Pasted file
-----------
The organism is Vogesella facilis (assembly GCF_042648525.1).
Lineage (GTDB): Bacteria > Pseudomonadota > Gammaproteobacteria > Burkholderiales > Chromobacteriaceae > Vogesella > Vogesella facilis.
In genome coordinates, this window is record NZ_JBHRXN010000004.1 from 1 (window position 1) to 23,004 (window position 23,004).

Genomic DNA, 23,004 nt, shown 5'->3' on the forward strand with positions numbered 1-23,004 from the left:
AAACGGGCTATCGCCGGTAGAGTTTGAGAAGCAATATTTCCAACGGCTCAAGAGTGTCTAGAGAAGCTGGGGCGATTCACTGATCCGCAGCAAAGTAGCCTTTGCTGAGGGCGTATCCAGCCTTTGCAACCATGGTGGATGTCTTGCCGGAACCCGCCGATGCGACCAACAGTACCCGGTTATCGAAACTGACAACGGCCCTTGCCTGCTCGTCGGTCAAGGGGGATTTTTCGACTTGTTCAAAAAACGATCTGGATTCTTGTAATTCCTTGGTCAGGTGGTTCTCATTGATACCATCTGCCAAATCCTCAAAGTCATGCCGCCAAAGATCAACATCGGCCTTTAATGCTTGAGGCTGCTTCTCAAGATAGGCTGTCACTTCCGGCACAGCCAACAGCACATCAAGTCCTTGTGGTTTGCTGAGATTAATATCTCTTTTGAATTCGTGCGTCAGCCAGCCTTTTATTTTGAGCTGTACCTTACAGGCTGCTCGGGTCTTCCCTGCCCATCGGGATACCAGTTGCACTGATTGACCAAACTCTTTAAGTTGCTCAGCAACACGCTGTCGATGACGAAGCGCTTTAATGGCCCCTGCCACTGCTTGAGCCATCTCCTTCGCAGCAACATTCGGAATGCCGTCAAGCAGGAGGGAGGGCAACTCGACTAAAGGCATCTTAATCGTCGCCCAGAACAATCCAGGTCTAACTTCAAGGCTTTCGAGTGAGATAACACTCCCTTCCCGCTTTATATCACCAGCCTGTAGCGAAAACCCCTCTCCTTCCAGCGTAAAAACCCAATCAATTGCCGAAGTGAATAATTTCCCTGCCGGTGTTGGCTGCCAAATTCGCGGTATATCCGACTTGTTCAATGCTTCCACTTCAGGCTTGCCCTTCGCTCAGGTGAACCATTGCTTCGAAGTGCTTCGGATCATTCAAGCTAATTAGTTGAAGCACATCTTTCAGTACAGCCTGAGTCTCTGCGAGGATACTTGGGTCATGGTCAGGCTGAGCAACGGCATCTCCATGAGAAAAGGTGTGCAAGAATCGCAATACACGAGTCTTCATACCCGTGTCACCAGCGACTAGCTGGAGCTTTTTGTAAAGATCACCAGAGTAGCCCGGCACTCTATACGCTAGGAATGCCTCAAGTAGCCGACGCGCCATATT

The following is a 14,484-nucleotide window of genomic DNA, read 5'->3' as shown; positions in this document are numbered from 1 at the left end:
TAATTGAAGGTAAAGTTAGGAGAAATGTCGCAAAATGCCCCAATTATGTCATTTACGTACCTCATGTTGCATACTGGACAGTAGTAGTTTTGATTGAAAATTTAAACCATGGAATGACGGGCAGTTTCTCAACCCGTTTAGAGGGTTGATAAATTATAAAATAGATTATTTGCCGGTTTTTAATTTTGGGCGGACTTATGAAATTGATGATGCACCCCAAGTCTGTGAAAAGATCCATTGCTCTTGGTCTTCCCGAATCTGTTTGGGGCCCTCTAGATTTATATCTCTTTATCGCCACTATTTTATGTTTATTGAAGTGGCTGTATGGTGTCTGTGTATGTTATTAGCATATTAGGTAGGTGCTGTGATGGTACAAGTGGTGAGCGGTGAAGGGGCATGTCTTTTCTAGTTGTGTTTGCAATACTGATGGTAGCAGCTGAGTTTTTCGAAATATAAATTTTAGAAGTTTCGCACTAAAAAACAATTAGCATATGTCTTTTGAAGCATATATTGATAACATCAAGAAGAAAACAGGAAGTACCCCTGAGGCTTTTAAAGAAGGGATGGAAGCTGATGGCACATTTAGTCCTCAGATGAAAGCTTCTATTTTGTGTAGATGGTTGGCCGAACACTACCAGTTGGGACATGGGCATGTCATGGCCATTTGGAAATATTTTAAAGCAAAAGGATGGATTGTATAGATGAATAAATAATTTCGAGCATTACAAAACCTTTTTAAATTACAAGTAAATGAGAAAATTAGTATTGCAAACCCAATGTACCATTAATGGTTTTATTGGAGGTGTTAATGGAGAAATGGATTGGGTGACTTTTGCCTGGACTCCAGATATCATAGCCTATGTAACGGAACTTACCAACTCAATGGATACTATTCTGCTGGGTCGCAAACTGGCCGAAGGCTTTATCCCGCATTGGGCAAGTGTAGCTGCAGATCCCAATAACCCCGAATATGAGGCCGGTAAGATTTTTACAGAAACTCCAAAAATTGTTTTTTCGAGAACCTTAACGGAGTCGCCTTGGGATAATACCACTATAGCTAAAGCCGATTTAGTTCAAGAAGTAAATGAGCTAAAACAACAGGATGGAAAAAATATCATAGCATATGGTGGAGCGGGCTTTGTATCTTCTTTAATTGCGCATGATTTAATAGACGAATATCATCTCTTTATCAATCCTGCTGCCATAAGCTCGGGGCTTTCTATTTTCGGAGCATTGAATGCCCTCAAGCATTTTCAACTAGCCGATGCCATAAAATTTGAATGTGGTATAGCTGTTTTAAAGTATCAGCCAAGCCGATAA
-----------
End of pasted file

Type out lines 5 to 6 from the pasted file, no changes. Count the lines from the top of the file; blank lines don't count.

AAACGGGCTATCGCCGGTAGAGTTTGAGAAGCAATATTTCCAACGGCTCAAGAGTGTCTAGAGAAGCTGGGGCGATTCACTGATCCGCAGCAAAGTAGCCTTTGCTGAGGGCGTATCCAGCCTTTGCAACCATGGTGGATGTCTTGCCGGAACCCGCCGATGCGACCAACAGTACCCGGTTATCGAAACTGACAACGGCCCTTGCCTGCTCGTCGGTCAAGGGGGATTTTTCGACTTGTTCAAAAAACGATCTGGATTCTTGTAATTCCTTGGTCAGGTGGTTCTCATTGATACCATCTGCCAAATCCTCAAAGTCATGCCGCCAAAGATCAACATCGGCCTTTAATGCTTGAGGCTGCTTCTCAAGATAGGCTGTCACTTCCGGCACAGCCAACAGCACATCAAGTCCTTGTGGTTTGCTGAGATTAATATCTCTTTTGAATTCGTGCGTCAGCCAGCCTTTTATTTTGAGCTGTACCTTACAGGCTGCTCGGGTCTTCCCTGCCCATCGGGATACCAGTTGCACTGATTGACCAAACTCTTTAAGTTGCTCAGCAACACGCTGTCGATGACGAAGCGCTTTAATGGCCCCTGCCACTGCTTGAGCCATCTCCTTCGCAGCAACATTCGGAATGCCGTCAAGCAGGAGGGAGGGCAACTCGACTAAAGGCATCTTAATCGTCGCCCAGAACAATCCAGGTCTAACTTCAAGGCTTTCGAGTGAGATAACACTCCCTTCCCGCTTTATATCACCAGCCTGTAGCGAAAACCCCTCTCCTTCCAGCGTAAAAACCCAATCAATTGCCGAAGTGAATAATTTCCCTGCCGGTGTTGGCTGCCAAATTCGCGGTATATCCGACTTGTTCAATGCTTCCACTTCAGGCTTGCCCTTCGCTCAGGTGAACCATTGCTTCGAAGTGCTTCGGATCATTCAAGCTAATTAGTTGAAGCACATCTTTCAGTACAGCCTGAGTCTCTGCGAGGATACTTGGGTCATGGTCAGGCTGAGCAACGGCATCTCCATGAGAAAAGGTGTGCAAGAATCGCAATACACGAGTCTTCATACCCGTGTCACCAGCGACTAGCTGGAGCTTTTTGTAAAGATCACCAGAGTAGCCCGGCACTCTATACGCTAGGAATGCCTCAAGTAGCCGACGCGCCATATT

The following is a 14,484-nucleotide window of genomic DNA, read 5'->3' as shown; positions in this document are numbered from 1 at the left end: